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NISO Plus 2021 is going to be a global virtual event, happening literally around the world February 22-25, 2021. Building on the wonderful response to NISO Plus 2020, we’re bringing the same quality of content and conversation to this born-digital event, with dozens of amazing speakers and keynotes from across the globe. Scheduled to maximize attendance from as many timezones as possible, there will be things for you to see and do around the clock if you wish...or, pick and choose to make the experience perfect for your interests.

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Tuesday, February 23 • 11:00am - 12:15pm
Solving problems with standards

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NISO Discourse Discussion for this session
https://discourse.niso.org/t/solving-problems-with-standards/85

NISO Recommended Practices for Video and Audio Metadata
Although many metadata standards address video and audio assets to some extent, a clear, commonly understood, and widely used set of properties is lacking. This is particularly problematic when assets are interchanged between their producers, such as educators, researchers, and documentarians, and their recipients, such as aggregators, libraries, and archives.

The NISO Video and Audio Metadata Working Group (VAMD) was formed to address this problem. Composed of technologists, librarians, aggregators, and publishers, the working group collaborated to develop a set of metadata properties deemed generally useful for the interchange of media assets. This includes bibliographic properties used for identification and citation, semantic properties useful for search and discovery, technical properties specific to media assets, and administrative properties to facilitate transactions.

This model is not intended to employ or replace existing metadata standards and vocabularies. Instead, the VAMD terms are a set of recommended properties to be expressed in the appropriate metadata scheme for specific parties, serving as a hub to facilitate interchange between parties that use different metadata schemes.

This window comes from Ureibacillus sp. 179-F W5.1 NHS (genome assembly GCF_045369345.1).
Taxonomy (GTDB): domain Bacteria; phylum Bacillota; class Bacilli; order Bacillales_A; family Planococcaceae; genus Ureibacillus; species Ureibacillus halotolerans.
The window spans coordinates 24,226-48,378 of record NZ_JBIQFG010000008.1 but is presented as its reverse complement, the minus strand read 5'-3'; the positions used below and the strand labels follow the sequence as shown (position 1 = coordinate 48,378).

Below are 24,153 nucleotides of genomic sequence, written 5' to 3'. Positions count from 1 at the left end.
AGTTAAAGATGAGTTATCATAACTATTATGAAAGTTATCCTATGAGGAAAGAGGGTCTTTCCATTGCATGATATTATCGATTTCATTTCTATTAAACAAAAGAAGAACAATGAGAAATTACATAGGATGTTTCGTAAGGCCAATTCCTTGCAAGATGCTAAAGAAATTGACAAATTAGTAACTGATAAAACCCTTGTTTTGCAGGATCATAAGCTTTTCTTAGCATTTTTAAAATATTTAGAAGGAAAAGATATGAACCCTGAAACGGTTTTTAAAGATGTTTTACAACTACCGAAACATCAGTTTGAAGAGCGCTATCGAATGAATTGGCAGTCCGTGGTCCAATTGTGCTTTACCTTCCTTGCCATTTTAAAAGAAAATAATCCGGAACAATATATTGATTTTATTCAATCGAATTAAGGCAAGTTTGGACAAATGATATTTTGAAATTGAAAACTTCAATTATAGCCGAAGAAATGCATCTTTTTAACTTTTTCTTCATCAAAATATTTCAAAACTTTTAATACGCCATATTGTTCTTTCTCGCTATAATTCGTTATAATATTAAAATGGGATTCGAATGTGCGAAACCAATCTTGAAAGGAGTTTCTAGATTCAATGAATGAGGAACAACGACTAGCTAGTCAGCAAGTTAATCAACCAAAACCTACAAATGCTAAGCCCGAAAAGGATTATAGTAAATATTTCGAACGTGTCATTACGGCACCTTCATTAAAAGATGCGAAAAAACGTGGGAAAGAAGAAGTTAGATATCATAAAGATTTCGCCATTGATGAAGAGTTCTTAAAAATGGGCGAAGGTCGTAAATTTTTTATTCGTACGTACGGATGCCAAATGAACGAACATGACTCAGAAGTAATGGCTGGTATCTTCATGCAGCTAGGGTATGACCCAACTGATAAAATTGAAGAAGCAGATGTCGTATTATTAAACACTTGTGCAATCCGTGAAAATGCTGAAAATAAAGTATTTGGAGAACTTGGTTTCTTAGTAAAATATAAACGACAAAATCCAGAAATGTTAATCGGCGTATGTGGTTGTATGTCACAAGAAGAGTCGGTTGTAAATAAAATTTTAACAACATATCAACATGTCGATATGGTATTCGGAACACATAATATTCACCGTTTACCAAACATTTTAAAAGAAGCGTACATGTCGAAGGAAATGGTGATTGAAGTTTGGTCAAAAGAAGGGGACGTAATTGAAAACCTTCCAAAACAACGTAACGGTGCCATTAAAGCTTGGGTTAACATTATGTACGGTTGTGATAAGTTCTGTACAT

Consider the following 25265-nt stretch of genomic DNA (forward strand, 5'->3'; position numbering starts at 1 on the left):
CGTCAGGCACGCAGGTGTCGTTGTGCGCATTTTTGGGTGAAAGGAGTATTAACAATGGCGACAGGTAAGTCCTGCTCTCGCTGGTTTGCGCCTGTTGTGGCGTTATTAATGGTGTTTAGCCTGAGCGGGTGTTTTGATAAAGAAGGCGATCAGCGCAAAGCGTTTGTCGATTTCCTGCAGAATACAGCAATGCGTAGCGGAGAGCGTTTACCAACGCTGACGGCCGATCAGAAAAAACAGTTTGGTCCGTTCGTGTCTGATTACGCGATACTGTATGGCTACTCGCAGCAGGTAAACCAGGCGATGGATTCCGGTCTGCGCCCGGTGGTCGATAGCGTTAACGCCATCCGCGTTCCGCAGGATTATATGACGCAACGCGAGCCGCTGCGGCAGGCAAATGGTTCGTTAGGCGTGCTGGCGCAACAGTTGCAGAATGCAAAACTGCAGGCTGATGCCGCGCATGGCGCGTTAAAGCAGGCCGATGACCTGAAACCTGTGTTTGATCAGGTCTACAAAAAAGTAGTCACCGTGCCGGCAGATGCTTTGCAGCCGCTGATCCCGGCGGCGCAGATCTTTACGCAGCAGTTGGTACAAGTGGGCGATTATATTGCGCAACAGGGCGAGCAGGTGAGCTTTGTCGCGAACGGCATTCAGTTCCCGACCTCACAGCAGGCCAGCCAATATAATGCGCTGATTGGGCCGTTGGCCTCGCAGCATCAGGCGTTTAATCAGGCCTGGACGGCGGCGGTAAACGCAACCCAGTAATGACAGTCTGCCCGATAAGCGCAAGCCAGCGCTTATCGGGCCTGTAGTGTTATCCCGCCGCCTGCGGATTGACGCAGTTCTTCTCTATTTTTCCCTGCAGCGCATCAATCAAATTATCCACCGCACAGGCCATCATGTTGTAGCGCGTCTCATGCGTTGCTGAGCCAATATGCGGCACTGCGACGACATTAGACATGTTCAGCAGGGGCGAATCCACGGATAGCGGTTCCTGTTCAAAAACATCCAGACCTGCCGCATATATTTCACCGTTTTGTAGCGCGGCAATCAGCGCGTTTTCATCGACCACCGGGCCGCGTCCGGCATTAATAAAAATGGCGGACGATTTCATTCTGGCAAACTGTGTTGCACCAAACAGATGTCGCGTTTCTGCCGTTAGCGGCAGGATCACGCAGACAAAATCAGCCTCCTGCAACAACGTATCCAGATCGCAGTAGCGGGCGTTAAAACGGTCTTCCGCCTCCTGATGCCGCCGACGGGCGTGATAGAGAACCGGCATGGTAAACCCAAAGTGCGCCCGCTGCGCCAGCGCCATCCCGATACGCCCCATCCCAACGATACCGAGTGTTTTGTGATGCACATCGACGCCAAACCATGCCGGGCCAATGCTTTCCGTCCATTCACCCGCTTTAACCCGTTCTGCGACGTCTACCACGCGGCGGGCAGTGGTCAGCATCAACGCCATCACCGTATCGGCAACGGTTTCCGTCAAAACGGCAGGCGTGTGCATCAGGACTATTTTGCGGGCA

This session will present the current state of media asset interchange, the use cases addressed, and the results of a comparison with nine existing related standards, such as MARC and PBCore.

Introducing the Software Citation: Giving Credit Where Credit is Due
Research is commonly intense and complicated. The work to analyze a hypothesis involves building on the discovery of others and contributing new ideas and approaches. Sometimes researchers use tools designed for their community that are licensed or open source, and sometimes they must develop their own software or workflow in order to achieve their objectives. This software (aka code, model) is an important research object that supports transparency and reproducibility of our research. Without the software, it can be much harder or impossible to fully understand how the resulting data were generated and to have faith in the conclusions presented in the paper.

In this session we will share (via slides) 1) the guidance developed by the FORCE11 Software Citation Implementation Working Group for authors, developers, and journals; 2) how it supports and aligns to efforts happening around JATS/JATS4R; and 3) ways for the community to evaluate how well software citations, and necessary availability statements are being provided by authors.


Subsetting the JATS DTD – So What?
As scholarly publishers transition from manual, PDF-based workflows to automated, XML-based workflows, they will find important advantages in subsetting the JATS (Journal Article Tag Suite) DTD.